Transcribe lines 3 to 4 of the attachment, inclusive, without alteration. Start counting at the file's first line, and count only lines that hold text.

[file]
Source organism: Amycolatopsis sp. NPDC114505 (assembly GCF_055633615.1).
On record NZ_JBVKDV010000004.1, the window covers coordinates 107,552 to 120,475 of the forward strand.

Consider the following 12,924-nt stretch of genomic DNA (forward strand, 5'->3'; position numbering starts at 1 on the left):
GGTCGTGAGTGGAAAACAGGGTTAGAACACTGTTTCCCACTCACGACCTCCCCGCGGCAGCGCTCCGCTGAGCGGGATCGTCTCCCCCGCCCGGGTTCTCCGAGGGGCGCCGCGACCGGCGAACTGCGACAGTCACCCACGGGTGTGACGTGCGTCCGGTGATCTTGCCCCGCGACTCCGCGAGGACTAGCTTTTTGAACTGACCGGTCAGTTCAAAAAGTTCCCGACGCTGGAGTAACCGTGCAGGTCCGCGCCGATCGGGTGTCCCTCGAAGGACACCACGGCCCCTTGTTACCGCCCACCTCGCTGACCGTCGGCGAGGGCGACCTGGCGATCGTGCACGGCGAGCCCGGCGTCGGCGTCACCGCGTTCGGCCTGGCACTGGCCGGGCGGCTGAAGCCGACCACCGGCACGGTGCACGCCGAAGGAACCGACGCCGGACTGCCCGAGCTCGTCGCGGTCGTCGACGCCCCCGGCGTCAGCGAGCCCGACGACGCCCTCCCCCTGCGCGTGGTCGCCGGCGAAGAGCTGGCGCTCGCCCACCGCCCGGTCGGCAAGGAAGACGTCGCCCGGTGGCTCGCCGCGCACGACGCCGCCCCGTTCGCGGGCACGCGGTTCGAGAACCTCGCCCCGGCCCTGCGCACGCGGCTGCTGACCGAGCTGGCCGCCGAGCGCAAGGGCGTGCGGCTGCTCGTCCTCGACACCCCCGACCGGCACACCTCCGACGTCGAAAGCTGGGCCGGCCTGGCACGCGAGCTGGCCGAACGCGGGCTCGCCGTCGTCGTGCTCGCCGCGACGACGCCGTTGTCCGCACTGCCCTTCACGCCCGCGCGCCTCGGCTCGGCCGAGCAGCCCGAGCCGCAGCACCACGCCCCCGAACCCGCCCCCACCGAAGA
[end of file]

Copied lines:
Consider the following 12,924-nt stretch of genomic DNA (forward strand, 5'->3'; position numbering starts at 1 on the left):
GGTCGTGAGTGGAAAACAGGGTTAGAACACTGTTTCCCACTCACGACCTCCCCGCGGCAGCGCTCCGCTGAGCGGGATCGTCTCCCCCGCCCGGGTTCTCCGAGGGGCGCCGCGACCGGCGAACTGCGACAGTCACCCACGGGTGTGACGTGCGTCCGGTGATCTTGCCCCGCGACTCCGCGAGGACTAGCTTTTTGAACTGACCGGTCAGTTCAAAAAGTTCCCGACGCTGGAGTAACCGTGCAGGTCCGCGCCGATCGGGTGTCCCTCGAAGGACACCACGGCCCCTTGTTACCGCCCACCTCGCTGACCGTCGGCGAGGGCGACCTGGCGATCGTGCACGGCGAGCCCGGCGTCGGCGTCACCGCGTTCGGCCTGGCACTGGCCGGGCGGCTGAAGCCGACCACCGGCACGGTGCACGCCGAAGGAACCGACGCCGGACTGCCCGAGCTCGTCGCGGTCGTCGACGCCCCCGGCGTCAGCGAGCCCGACGACGCCCTCCCCCTGCGCGTGGTCGCCGGCGAAGAGCTGGCGCTCGCCCACCGCCCGGTCGGCAAGGAAGACGTCGCCCGGTGGCTCGCCGCGCACGACGCCGCCCCGTTCGCGGGCACGCGGTTCGAGAACCTCGCCCCGGCCCTGCGCACGCGGCTGCTGACCGAGCTGGCCGCCGAGCGCAAGGGCGTGCGGCTGCTCGTCCTCGACACCCCCGACCGGCACACCTCCGACGTCGAAAGCTGGGCCGGCCTGGCACGCGAGCTGGCCGAACGCGGGCTCGCCGTCGTCGTGCTCGCCGCGACGACGCCGTTGTCCGCACTGCCCTTCACGCCCGCGCGCCTCGGCTCGGCCGAGCAGCCCGAGCCGCAGCACCACGCCCCCGAACCCGCCCCCACCGAAGA